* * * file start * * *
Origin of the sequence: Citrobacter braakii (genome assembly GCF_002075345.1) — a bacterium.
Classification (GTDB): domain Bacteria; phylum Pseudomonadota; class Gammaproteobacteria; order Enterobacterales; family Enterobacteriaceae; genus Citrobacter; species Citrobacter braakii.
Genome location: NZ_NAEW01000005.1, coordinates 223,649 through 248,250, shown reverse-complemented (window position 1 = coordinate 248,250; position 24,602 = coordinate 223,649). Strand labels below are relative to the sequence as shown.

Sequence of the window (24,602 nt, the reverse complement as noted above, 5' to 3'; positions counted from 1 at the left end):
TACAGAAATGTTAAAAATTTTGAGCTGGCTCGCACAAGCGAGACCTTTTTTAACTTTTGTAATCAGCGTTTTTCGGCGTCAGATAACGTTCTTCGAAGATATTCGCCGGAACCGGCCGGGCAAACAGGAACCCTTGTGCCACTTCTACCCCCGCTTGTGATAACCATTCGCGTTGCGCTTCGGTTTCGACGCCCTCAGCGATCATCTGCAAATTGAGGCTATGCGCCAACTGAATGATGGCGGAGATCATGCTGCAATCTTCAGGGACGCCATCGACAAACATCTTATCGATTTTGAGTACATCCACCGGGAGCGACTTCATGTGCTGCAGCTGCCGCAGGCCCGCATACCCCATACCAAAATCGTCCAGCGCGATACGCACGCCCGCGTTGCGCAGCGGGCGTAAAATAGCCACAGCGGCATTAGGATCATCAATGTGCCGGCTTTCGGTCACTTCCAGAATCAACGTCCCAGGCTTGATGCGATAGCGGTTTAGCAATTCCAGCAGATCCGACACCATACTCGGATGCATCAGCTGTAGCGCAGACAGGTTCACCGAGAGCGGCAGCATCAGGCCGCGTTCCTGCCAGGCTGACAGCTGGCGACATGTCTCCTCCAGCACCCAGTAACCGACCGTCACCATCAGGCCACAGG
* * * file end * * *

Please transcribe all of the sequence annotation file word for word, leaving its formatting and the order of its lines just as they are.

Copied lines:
Origin of the sequence: Citrobacter braakii (genome assembly GCF_002075345.1) — a bacterium.
Classification (GTDB): domain Bacteria; phylum Pseudomonadota; class Gammaproteobacteria; order Enterobacterales; family Enterobacteriaceae; genus Citrobacter; species Citrobacter braakii.
Genome location: NZ_NAEW01000005.1, coordinates 223,649 through 248,250, shown reverse-complemented (window position 1 = coordinate 248,250; position 24,602 = coordinate 223,649). Strand labels below are relative to the sequence as shown.

Sequence of the window (24,602 nt, the reverse complement as noted above, 5' to 3'; positions counted from 1 at the left end):
TACAGAAATGTTAAAAATTTTGAGCTGGCTCGCACAAGCGAGACCTTTTTTAACTTTTGTAATCAGCGTTTTTCGGCGTCAGATAACGTTCTTCGAAGATATTCGCCGGAACCGGCCGGGCAAACAGGAACCCTTGTGCCACTTCTACCCCCGCTTGTGATAACCATTCGCGTTGCGCTTCGGTTTCGACGCCCTCAGCGATCATCTGCAAATTGAGGCTATGCGCCAACTGAATGATGGCGGAGATCATGCTGCAATCTTCAGGGACGCCATCGACAAACATCTTATCGATTTTGAGTACATCCACCGGGAGCGACTTCATGTGCTGCAGCTGCCGCAGGCCCGCATACCCCATACCAAAATCGTCCAGCGCGATACGCACGCCCGCGTTGCGCAGCGGGCGTAAAATAGCCACAGCGGCATTAGGATCATCAATGTGCCGGCTTTCGGTCACTTCCAGAATCAACGTCCCAGGCTTGATGCGATAGCGGTTTAGCAATTCCAGCAGATCCGACACCATACTCGGATGCATCAGCTGTAGCGCAGACAGGTTCACCGAGAGCGGCAGCATCAGGCCGCGTTCCTGCCAGGCTGACAGCTGGCGACATGTCTCCTCCAGCACCCAGTAACCGACCGTCACCATCAGGCCACAGG